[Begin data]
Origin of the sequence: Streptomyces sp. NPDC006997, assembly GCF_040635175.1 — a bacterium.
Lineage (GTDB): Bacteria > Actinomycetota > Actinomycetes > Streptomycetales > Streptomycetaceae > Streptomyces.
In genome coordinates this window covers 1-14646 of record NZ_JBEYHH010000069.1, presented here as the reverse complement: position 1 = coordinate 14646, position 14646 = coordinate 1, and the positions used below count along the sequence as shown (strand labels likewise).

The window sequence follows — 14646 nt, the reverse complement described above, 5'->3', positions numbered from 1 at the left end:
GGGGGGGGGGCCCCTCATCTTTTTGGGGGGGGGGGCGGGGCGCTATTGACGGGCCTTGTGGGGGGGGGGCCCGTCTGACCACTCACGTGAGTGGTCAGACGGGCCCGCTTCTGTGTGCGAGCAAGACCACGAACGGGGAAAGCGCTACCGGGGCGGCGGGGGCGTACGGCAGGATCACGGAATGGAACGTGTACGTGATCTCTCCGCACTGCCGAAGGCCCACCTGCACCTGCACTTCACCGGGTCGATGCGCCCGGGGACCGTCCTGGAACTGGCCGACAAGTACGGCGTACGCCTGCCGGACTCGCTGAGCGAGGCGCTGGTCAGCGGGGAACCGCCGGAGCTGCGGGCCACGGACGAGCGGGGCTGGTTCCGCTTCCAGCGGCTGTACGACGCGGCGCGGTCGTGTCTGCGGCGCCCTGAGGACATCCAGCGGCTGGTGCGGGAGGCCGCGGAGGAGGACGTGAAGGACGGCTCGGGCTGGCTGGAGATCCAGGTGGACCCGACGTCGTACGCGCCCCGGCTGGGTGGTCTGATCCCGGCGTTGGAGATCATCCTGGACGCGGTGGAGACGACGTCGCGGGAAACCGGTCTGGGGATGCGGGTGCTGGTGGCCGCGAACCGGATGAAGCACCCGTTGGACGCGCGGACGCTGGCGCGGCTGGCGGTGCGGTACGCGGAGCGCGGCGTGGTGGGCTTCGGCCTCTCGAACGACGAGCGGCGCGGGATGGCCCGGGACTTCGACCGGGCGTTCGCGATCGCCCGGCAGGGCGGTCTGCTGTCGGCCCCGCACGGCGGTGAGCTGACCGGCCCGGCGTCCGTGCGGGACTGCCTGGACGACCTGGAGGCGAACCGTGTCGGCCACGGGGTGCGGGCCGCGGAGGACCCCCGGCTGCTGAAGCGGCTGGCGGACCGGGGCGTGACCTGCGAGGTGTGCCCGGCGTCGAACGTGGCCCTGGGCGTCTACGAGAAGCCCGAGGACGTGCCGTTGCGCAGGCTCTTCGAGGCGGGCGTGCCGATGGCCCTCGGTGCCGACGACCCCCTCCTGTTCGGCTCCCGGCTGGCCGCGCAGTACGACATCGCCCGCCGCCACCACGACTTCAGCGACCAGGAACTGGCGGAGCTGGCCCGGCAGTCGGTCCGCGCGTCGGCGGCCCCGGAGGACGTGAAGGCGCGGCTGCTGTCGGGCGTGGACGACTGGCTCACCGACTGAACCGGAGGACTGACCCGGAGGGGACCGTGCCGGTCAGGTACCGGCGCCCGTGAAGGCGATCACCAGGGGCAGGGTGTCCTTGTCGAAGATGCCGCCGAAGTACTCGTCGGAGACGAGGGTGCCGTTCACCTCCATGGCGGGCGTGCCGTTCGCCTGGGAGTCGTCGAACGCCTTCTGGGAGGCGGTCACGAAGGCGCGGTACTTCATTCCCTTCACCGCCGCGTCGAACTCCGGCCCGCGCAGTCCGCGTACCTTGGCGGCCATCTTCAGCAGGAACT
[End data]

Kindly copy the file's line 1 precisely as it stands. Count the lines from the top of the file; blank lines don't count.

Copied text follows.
Origin of the sequence: Streptomyces sp. NPDC006997, assembly GCF_040635175.1 — a bacterium.